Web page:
There’s nothing quite like a good ol’ deli sandwich and there’s nothing quite like the famous No. 19 pastrami sandwich at Langer’s Delicatessen in Los Angeles. It’s perfection in the form of a sandwich. If you haven’t had it, you have no idea what your missing (and you should probably read the review I wrote up a few weeks ago). Langer’s, which is across from MacArthur Park, has been owned and operated by the Langer family since 1947. The deli has been in the family for three generations: Founder Al Langer, then his son Norm, and now Norm’s daughter Trisha (above).
Langer’s was recently named one of the 10 best delis in North America by ShalomLife, an LA deli worth visiting by Thrillist, and one of Eater’s 38 Essential Los Angeles Restaurants list in July 2015. But don’t just listen to the lists — you gotta try and enjoy the delicious sandwiches for yourself, too.
During a recent visit, Norm Langer was nice enough to take some time out to speak with me about sandwiches, breads, and the history of his family successful deli.
What do you think makes the No. 19 the most popular sandwich?
Advertising! (Laughs.) No, it’s a very, very, very good blend of flavors. That’s what makes it the most popular. The flavors meld together and it eats well. All of the sandwiches are available on choice of breads.
What do you recommend — are their certain sandwiches that go better with certain breads?
Yes. If we go back over the years, everybody eats a club sandwich on white toast. To me, a club sandwich is better on sourdough toast. It’s a hair larger in circumference, but it’s got better flavor to it. It holds together better. White toast has a tendency to fall apart. The majority of our sandwiches are recommended on rye bread.
As far as your dip sandwiches — your French dip roast beef, French dip brisket and beef, and French deep pastrami, we recommend the French roll. A lot of people will have it on an onion roll or a kaiser roll. That’s our recommendation. We have a California Chicken breast, which is chicken, swiss cheese, and avocado on a French roll. We make the majority of the tuna melts on rye bread — I happen to think it’s better on sourdough. Again, it’s a little larger in circumference and it’s just got a different flavor to it.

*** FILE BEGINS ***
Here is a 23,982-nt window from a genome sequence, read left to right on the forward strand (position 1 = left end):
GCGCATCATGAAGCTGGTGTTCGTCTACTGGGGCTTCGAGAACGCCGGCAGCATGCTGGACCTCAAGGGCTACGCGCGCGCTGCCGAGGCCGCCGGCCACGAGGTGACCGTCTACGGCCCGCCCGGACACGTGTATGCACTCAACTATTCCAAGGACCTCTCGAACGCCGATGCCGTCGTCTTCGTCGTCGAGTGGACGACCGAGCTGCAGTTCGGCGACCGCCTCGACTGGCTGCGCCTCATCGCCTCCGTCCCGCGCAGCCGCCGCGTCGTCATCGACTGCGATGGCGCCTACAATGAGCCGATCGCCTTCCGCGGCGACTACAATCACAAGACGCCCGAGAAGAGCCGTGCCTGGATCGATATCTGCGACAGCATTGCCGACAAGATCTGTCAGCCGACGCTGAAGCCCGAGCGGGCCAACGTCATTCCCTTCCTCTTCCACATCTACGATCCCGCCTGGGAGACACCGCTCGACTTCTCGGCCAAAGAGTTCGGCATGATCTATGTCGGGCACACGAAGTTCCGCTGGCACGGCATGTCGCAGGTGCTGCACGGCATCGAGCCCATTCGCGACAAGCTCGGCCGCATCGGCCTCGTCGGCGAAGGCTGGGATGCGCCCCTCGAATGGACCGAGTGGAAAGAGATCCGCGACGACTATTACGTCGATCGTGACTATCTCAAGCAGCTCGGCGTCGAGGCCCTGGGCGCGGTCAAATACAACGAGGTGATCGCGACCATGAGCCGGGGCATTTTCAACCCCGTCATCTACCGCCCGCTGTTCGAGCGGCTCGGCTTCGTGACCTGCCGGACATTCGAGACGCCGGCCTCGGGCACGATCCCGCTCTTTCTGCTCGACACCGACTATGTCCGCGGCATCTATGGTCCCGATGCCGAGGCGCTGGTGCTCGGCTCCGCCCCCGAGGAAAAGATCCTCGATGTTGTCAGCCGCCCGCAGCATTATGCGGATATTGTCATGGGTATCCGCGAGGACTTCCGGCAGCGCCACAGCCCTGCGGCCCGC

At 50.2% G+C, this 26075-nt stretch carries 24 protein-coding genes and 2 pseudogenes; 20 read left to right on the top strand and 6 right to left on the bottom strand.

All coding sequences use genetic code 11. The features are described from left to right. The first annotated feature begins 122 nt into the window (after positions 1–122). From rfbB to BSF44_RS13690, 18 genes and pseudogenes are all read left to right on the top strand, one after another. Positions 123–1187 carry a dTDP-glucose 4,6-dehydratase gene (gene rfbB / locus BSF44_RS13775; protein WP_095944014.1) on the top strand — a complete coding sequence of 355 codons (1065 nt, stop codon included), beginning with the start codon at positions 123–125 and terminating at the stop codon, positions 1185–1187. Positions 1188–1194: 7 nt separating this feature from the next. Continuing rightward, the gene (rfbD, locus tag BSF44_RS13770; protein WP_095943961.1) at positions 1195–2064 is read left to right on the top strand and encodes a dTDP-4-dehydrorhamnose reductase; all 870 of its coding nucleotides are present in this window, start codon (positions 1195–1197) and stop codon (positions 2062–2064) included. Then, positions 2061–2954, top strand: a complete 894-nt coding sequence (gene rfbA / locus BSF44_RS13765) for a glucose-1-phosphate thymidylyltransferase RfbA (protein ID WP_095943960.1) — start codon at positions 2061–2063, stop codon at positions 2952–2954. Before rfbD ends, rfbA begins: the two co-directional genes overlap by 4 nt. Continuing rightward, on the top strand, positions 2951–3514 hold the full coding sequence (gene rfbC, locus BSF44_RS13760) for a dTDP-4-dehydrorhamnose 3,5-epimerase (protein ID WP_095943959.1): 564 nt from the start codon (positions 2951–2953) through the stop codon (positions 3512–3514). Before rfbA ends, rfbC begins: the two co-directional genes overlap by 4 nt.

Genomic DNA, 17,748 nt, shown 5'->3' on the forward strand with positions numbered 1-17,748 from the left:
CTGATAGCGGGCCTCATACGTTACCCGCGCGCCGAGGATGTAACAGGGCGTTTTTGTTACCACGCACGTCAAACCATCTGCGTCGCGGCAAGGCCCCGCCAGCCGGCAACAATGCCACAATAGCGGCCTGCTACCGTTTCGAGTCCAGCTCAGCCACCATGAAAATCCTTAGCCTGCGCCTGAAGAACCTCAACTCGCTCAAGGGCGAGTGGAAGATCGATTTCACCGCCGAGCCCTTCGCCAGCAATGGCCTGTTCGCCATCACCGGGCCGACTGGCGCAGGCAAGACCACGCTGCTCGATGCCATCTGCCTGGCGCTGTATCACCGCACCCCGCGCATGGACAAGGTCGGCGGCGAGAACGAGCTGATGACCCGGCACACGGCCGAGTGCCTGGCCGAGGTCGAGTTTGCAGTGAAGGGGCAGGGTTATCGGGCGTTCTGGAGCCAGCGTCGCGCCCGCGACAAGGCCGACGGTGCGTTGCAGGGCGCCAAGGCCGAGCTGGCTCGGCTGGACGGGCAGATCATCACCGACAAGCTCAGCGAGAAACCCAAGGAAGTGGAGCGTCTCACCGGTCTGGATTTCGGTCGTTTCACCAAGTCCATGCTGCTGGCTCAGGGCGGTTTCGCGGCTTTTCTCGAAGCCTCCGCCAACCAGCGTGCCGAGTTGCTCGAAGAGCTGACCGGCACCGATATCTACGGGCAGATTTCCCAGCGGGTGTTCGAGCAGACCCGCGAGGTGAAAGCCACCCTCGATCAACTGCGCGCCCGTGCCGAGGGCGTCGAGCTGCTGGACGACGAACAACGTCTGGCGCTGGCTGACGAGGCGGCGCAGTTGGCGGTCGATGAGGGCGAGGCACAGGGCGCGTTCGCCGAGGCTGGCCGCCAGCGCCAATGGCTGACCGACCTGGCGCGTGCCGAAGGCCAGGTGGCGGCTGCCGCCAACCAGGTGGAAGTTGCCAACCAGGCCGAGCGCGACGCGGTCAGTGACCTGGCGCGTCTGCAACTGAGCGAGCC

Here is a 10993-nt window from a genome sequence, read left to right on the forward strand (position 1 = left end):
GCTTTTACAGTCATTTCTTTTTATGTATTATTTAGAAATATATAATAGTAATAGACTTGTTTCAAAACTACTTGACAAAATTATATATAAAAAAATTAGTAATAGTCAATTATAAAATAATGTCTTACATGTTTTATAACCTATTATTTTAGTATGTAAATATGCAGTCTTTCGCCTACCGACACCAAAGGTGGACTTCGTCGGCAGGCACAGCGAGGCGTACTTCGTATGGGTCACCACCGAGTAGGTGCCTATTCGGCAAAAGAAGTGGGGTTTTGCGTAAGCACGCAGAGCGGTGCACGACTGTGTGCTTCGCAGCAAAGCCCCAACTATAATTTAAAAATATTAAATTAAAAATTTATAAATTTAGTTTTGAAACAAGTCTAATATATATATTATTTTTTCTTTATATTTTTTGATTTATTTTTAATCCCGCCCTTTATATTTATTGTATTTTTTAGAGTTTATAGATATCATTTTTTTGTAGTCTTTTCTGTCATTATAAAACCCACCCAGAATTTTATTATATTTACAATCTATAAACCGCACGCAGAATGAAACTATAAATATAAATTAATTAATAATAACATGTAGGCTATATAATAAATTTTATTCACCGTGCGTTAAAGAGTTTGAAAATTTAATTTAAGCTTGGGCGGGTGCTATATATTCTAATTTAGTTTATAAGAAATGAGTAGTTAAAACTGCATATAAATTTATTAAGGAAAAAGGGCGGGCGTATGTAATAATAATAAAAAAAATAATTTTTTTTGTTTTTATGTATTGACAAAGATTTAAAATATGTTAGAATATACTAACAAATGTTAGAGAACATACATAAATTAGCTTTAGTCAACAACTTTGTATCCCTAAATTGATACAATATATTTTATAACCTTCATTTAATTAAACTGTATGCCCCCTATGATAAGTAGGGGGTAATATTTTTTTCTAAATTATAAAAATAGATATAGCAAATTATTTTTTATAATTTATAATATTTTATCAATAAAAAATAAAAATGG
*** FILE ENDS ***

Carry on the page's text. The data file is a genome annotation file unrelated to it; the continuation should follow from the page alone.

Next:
Tell me about how Langers has changed over the years.
This is the third iteration of it. The original store was 12 seats. The second generation was 65 seats and now we’re at 135.
How did Langer’s originally begin?
When my dad [Al Langer] was 12 years old, in the Jewish religion, you have your bar mitzvah at 13. He was in Northern New Jersey and my grandmother didn’t have enough money to pay for his bar mitzvah, so she got him a job at Sydney’s Delicatessen in Newark, N.J., at 12 years old selling hot dogs. And he sold hot dogs so he could make the $35 he needed for his bar mitzvah. And that’s how it started.
From there, he had several different shops in different industries. He finally settled on a deli in the 1940s in Palm Springs for one season. In the early 40s, Palm Springs was very seasonal — you only worked eight months a year and for four months you closed up. He left there and opened up a deli on 8th and Irolo, which is off of Normandie, and they were there for four years. We came over here in 1947. This was originally called the Famous Deli — D-E-L-L-Y. That’s what the sign was on top and he didn’t have enough money a new sign, so he took the “Famous” off and put Langers. From there, here we are.
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Photos by Eric Shin
I love Langer’s. When ever I come to L.A. to visit my son I make it a point to visit Langer’s, at least a few times. I love the rye bread, it has body unlike what we have here around Washington D.C.